Penalties for Insider Trading
An individual who is found guilty of the criminal offence of insider trading in Australia is subject to a maximum fine of $450,000 and/or ten years imprisonment.
A corporation found guilty of the criminal offence for insider trading is liable for a fine of up to $1.1 million.
It is open to the Australian Securities and Investments Commission (ASIC) to pursue civil penalty proceedings instead of criminal proceedings for these offences. If ASIC do pursue the civil penalty regime, an individual is liable for a fine of up to $450,000 and a corporation $1 million.
In making that assessment as to whether to pursue civil penalty proceedings instead of criminal proceedings for these offences, ASIC weighs up a number of factors and works (under an Memorandum of Understanding (MOU) with the Commonwealth director of Public Prosections (CDPP).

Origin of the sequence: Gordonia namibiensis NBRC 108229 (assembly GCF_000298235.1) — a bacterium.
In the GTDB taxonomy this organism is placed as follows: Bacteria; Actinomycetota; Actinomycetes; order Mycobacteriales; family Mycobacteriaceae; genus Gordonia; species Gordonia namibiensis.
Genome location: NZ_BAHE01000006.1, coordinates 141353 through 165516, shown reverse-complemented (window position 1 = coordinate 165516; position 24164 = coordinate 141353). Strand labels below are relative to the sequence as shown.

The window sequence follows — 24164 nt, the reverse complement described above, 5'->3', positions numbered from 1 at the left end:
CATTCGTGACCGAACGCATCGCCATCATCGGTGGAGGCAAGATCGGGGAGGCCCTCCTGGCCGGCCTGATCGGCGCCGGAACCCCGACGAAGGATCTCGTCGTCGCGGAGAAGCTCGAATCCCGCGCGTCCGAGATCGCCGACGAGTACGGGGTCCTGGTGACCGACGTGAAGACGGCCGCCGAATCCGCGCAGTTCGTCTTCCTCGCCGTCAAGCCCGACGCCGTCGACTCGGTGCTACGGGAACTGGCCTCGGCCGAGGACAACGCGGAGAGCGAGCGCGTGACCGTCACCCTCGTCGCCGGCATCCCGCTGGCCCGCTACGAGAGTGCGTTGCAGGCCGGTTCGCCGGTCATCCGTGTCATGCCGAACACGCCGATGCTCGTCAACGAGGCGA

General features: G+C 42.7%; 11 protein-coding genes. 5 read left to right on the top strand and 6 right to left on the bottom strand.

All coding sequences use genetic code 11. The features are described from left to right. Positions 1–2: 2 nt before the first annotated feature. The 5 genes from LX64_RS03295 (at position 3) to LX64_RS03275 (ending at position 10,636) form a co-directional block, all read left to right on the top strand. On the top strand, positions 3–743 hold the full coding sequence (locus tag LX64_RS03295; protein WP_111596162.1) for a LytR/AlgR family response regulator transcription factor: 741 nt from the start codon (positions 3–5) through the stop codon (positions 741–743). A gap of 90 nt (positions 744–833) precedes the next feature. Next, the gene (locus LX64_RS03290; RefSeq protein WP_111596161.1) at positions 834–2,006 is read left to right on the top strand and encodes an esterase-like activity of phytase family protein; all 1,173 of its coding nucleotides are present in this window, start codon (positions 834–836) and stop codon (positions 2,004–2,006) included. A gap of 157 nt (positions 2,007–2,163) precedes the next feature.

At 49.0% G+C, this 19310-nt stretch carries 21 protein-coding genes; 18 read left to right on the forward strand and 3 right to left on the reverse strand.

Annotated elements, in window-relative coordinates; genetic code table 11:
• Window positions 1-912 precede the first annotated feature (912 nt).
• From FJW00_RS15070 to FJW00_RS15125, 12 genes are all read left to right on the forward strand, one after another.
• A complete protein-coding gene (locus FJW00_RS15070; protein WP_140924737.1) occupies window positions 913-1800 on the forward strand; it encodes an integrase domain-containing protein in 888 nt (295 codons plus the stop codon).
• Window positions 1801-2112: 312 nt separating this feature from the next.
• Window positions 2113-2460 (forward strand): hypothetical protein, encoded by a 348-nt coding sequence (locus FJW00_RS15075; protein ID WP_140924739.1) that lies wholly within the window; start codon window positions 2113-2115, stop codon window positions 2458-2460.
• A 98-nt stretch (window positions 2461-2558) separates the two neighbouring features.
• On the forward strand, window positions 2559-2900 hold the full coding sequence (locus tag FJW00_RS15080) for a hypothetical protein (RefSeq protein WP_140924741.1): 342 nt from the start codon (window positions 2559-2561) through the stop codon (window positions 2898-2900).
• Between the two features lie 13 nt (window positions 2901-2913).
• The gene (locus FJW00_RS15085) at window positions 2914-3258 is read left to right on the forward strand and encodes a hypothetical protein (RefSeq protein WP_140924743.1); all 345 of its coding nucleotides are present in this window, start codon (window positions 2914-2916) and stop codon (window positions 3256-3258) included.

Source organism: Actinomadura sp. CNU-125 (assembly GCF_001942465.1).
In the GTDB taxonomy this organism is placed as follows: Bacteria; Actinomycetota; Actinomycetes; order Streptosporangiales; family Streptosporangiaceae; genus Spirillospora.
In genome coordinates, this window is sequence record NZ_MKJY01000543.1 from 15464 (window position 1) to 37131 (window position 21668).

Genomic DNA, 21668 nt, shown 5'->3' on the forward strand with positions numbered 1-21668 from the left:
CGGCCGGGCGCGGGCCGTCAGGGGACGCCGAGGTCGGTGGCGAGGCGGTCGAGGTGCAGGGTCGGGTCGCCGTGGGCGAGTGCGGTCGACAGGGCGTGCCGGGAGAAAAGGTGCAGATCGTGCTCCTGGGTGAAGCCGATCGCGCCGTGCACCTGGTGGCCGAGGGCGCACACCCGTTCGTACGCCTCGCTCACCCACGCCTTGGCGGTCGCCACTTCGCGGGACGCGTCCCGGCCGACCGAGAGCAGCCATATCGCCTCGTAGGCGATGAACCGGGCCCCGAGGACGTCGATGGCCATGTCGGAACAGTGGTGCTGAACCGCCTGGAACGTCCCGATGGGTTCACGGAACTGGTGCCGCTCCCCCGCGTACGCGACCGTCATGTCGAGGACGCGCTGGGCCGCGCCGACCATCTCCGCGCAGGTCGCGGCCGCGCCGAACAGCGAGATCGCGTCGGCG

Civil penalty proceedings may be more attractive to ASIC as they can be pursued by ASIC itself and not require another agency (CDPP), and they only have to prove the matter on the balance of probabilities and not beyond a reasonable doubt. In addition, civil penalty proceedings can provide quicker settled outcomes.
Nevertheless, Tony D’Alosio, chairman of ASIC, recently acknowledged that ASIC’s approach in more recent times has been to pursue criminal proceedings for these offences.
He stated that “Although preparation of such cases takes longer, ASIC’s view is that criminal proceedings and sanctions, including imprisonment, are what will ‘focus the minds’ of those who may be inclined to stray.”